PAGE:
WASHINGTON - Judge Sonia Sotomayor yesterday countered Republican charges that she would let her background dictate her rulings as Americans signaled a favorable first impression of President Obama's first Supreme Court choice.

A new Associated Press-GfK poll suggested that Americans have a more positive view of her than they did of any of former President George W. Bush's nominees to the high court. Half backed her confirmation.

As Sotomayor made her Senate debut with a series of private meetings, Republicans said they would prefer holding hearings on her nomination in September, which could cloud the speedy summertime confirmation Obama wants.

Sotomayor, who would be the high court's first Hispanic and its third woman, told senators she would follow the law as a judge without letting her life experiences inappropriately influence her decisions.

"Ultimately and completely, a judge has to follow the law no matter what their upbringing has been," Sen. Patrick Leahy, D-Vt., the Judiciary Committee chairman, quoted the nominee as saying in their closed-door session.

Republicans are questioning how she would apply the law, noting her remark in 2001 that she hoped her decisions as a "wise Latina" would be better than those of a white male who hadn't had the same experiences. Obama has said she misspoke; some Republicans have called the comment racist.

Leahy, hoping to shepherd a smooth and quick confirmation for Sotomayor, asked her what she meant by her 2001 comment and said the judge told him: "Of course one's life experience shapes who you are, but . . . as a judge, you follow the law."

Sen. Jeff Sessions of Alabama, the top Republican on the committee, said Sotomayor used similar words with him as well, but he appeared to come away from the meetings unconvinced about her approach and whether she would be an "activist" who tried to set policy from the bench.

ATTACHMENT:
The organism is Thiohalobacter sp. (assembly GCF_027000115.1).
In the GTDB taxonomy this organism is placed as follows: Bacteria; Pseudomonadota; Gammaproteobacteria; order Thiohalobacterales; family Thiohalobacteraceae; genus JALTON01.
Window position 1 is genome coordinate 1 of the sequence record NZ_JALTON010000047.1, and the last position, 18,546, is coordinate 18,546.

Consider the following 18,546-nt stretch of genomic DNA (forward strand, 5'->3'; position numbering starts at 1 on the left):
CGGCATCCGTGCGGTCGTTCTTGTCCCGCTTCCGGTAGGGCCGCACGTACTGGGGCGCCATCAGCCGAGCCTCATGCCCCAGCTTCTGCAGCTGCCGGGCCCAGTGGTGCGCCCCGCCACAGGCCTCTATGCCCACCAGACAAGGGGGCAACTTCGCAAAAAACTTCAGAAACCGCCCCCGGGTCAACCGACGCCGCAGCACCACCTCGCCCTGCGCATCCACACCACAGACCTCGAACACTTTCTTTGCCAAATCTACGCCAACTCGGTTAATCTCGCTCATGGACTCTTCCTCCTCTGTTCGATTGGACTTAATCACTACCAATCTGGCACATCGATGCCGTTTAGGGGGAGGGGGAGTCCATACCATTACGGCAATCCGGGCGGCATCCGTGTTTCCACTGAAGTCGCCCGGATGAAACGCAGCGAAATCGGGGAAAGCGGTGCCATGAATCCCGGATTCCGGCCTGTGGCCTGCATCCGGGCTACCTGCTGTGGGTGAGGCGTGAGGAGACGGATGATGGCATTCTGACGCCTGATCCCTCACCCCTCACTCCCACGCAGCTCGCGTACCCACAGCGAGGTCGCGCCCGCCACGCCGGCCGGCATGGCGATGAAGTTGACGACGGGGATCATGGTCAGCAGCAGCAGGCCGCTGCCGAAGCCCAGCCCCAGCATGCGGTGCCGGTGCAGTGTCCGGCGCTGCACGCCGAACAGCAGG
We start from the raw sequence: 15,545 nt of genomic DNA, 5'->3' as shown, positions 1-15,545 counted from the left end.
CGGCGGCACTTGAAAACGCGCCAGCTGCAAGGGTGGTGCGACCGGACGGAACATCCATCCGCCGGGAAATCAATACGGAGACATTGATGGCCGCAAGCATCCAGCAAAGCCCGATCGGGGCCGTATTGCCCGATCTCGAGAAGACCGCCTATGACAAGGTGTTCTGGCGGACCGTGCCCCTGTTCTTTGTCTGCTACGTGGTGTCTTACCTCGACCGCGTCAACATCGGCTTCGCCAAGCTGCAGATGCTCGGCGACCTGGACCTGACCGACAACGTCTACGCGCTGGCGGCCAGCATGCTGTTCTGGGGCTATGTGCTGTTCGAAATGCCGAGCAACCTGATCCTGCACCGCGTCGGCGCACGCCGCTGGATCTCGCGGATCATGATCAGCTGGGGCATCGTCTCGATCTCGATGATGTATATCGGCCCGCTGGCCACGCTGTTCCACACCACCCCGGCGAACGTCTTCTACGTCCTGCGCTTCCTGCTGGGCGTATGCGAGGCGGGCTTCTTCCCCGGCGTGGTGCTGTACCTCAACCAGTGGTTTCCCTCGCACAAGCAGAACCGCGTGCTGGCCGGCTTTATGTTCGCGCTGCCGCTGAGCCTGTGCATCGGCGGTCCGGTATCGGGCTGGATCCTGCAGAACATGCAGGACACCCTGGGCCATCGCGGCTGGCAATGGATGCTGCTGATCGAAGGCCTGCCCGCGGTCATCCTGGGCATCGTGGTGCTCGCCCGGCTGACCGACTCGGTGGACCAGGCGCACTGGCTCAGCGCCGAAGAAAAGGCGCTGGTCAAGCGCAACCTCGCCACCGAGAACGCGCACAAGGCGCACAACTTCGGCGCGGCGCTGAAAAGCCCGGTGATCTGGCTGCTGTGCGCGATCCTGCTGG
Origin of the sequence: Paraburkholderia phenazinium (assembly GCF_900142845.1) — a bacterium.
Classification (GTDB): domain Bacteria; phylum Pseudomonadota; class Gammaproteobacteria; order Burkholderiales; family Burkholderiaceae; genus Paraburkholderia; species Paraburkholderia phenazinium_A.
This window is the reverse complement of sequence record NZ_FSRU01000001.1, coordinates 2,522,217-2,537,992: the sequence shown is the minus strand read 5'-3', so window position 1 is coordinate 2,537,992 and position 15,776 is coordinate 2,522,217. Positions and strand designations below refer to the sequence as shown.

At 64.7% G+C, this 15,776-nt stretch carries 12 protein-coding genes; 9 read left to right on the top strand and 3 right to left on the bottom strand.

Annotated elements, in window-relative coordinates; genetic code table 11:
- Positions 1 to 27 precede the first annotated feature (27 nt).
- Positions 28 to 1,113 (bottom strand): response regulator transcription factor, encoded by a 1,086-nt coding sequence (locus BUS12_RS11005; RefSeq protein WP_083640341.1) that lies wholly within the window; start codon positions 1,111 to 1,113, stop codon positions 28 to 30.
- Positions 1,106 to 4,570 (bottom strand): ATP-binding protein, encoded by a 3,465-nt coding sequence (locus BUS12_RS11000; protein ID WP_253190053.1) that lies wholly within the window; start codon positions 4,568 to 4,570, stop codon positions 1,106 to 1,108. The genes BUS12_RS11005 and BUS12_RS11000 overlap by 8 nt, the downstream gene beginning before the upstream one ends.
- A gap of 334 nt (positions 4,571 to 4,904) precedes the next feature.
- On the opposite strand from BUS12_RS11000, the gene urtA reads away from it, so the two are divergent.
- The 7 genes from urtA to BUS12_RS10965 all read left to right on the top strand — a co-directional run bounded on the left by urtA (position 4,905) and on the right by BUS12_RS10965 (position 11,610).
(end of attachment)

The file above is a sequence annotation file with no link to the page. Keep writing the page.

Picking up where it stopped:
"We talked about the idea and the concept of personal feelings and . . . how that influences a decision, and how it should not," Sessions said, declining to elaborate on the private discussion. Sessions, who was to meet today with Leahy to discuss scheduling Sotomayor's confirmation proceedings, said he thought hearings should wait until September - more than a month after Obama and Senate Democrats had hoped to have Sotomayor confirmed.

The exchanges came as Sotomayor rushed from one hotly anticipated meeting to another on Capitol Hill - 10 in all - visiting senators who will decide her future. She meets 10 more today.

In the new poll, half said she should be seated on the court while 22 percent opposed her confirmation. About a third had a favorable view of Sotomayor while 18 percent viewed her unfavorably.

Questioned about affirmative action, 63 percent support it for women and 56 percent favor affirmative action for racial or ethnic minorities. The poll did not define affirmative action.

She was looked upon more positively than any of three Supreme Court nominees Bush put forward over four months in 2005: Chief Justice John Roberts, Justice Samuel Alito and Harriet Miers, who withdrew from consideration.

Roberts, the most popular of the three in polling at the time, was supported for confirmation by 47 percent, and 25 percent had a favorable impression of him. *